888 Holdings has swept in at the last second and completed a deal to acquire Bwin.Party, denying Amaya Group the ability to continue to grow their monopoly. The new company formed by this merger will put it as the third largest gambling company in the world behind only Amaya and Bet365.
At the end of the article looking at what PokerStars would gain from acquiring Bwin.Party we said that it was still possible a deal might not get done. That possibility ended up being a reality as 888 Holdings swooped in at the end with a $1.4 billion offer that they could just not refuse. The offer will see 888 and Bwin.Party combine services, but remain distinct brands, to create a company that will have just a hair less than Amaya in terms of revenue per year, this is before any growth that can be expected from having a larger and more well-known company emerge.
This deal is about much more than poker, and actually highlights how small poker is in comparison to almost every other part of online gambling entities. As mentioned this Bwin.Party and 888 Holdings will become the 3rd largest online gambling network on the internet, but what might surprise many people is that Amaya is only 2nd, and it is unlikely to stay there is there is any growth from this new merger. The largest company by revenues in internet gambling activities is actually Bet635 by a fairly significant margin. Interestingly enough, none of these networks offer poker rakeback to their players. Sports betting and casino are such a large portion of revenues that despite a small poker offering, companies can easily out earn Amaya by offering and specializing in other more popular areas.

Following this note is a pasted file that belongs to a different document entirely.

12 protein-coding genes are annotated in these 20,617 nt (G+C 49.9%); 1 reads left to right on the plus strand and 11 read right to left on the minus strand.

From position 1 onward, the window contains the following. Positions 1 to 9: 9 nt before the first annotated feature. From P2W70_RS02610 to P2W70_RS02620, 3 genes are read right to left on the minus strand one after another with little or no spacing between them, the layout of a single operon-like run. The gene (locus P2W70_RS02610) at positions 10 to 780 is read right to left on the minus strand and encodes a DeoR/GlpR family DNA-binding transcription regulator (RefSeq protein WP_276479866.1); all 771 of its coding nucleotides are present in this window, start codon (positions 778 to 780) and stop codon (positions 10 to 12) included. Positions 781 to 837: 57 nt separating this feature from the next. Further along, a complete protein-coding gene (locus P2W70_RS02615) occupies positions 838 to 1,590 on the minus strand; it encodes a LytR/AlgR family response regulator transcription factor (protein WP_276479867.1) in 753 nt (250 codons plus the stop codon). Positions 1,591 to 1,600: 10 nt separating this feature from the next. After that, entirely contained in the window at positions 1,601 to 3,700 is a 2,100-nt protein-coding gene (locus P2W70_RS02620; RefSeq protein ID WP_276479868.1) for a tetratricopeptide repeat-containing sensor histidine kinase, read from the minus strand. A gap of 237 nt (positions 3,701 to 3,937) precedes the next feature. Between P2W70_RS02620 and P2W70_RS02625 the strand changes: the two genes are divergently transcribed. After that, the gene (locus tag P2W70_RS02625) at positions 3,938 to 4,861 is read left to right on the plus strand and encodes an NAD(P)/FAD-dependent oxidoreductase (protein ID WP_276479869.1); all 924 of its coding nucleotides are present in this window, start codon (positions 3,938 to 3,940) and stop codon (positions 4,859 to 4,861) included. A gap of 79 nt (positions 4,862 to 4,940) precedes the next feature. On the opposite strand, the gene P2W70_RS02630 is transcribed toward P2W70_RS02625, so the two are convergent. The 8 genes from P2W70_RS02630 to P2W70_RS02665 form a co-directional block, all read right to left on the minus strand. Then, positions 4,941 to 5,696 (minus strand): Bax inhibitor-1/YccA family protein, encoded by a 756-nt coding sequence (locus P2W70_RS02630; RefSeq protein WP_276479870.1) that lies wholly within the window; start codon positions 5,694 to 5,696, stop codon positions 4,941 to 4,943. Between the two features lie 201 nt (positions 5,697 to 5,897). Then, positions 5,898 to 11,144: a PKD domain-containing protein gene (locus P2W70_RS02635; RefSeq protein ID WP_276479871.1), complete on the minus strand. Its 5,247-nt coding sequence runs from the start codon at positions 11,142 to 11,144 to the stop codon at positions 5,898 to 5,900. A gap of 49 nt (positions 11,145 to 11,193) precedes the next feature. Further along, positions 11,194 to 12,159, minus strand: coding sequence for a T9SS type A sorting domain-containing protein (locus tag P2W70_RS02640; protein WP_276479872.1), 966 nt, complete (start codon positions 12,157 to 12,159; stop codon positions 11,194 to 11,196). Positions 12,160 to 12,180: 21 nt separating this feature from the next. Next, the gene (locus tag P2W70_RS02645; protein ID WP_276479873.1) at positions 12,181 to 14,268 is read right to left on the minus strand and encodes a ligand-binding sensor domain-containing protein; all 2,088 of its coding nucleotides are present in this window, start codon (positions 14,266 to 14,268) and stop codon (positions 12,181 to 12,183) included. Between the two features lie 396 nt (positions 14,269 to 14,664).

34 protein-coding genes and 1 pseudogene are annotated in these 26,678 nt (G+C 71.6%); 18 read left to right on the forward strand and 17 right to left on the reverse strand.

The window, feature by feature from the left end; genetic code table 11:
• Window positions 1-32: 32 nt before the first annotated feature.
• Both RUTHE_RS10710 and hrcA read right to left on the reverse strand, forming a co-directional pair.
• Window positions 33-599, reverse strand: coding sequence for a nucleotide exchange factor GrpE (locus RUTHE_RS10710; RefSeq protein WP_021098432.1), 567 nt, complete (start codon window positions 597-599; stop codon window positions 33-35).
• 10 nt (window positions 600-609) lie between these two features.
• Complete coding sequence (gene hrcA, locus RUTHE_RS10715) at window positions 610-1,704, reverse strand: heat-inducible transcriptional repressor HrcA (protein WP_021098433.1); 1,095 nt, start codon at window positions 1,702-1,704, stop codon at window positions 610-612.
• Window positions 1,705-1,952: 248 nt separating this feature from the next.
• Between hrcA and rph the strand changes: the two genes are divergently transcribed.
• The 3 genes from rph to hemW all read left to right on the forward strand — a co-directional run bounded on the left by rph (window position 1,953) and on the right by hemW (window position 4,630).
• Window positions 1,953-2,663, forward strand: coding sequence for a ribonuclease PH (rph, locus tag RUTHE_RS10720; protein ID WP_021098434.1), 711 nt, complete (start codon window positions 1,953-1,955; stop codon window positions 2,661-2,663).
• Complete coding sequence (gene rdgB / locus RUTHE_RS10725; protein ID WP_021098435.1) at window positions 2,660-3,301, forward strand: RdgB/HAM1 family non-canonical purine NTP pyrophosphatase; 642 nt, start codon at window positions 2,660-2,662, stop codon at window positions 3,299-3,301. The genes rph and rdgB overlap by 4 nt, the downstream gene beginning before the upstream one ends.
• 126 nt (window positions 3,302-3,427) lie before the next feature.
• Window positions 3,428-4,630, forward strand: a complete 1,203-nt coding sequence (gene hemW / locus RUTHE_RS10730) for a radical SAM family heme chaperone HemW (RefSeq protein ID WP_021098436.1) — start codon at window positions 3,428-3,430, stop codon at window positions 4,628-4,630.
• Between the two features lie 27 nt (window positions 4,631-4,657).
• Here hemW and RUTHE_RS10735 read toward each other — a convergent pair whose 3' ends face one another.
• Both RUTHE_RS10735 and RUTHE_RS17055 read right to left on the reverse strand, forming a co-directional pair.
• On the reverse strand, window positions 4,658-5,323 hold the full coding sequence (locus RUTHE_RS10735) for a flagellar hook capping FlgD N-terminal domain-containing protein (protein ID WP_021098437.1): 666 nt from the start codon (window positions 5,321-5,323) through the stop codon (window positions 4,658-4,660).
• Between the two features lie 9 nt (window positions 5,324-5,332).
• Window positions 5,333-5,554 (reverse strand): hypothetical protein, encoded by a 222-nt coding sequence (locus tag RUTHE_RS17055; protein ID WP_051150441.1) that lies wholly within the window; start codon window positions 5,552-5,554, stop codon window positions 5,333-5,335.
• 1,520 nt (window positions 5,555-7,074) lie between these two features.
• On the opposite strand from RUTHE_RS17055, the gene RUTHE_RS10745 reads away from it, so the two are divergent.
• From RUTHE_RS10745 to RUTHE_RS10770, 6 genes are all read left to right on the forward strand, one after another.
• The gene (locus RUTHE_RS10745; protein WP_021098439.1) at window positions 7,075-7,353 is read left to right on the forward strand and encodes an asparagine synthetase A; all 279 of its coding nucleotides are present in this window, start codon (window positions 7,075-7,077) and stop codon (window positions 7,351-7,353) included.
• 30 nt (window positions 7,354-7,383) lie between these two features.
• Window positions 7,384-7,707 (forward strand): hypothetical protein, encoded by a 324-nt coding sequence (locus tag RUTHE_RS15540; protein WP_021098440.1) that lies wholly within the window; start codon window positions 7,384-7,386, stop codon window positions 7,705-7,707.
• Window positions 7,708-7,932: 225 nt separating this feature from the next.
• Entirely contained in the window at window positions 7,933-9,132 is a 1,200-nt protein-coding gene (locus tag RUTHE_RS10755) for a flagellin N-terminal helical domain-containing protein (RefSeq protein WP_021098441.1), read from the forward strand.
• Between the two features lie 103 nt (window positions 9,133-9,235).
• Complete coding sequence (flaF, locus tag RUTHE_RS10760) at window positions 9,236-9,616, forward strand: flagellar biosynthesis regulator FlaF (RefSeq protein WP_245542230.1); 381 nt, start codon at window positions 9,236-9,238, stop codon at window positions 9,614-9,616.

That is why losing this bid is so disappointing for Amaya. They have had some success with casino games in market such as Spain, but overall they have yet to really make a mark in the highly competitive and semi-mature market of internet gambling outside of poker. Acquiring Bwin.Party would have given them a solid footing to expand from in this arena and now they will either have to go acquire a less experienced and proven company or continue to develop their own mechanisms and attach them to the PokerStars or Full Tilt brand, which could have fairly obvious downsides.
Even though this is an important move outside of poker, it doesn’t mean that poker still isn’t something that should be considered. According to PokerScout.com 888Poker and PartyPoker are 2nd and 7th in the world right now in terms of 7 day rolling averages for traffic, and while combining them will give them just short of 3,500 players, that is a far cry from the 17,000 average that PokerStars enjoys right now. What can’t be accounted for though, and what will be interesting, is to see how having a much larger network will change things. It is possible it will have no effect, because they are different sites, but it is also possible that they could run some promotions drawing from each site to try to challenge the strangle hold that Amaya has on the market. Time will only tell, and it will be a bit before that clock starts as the deal is not expected to be done until late 4th quater of 2015 or early 1st quater of 2016, as to allow time for regulatory bodies to approve the deal.
888 Holdings and Bwin.Party combining changes a lot of things in terms of balance of power. While Amaya stays at number 2 in the world in terms of revenue, it might not stay that way for long if this merger creates any kind of forward momentum with the sites. While the move will be an expensive one at $1.4 billion, it seems to strength the portfolio of each company significantly and helps make sure a major competitor doesn’t get a helpful asset.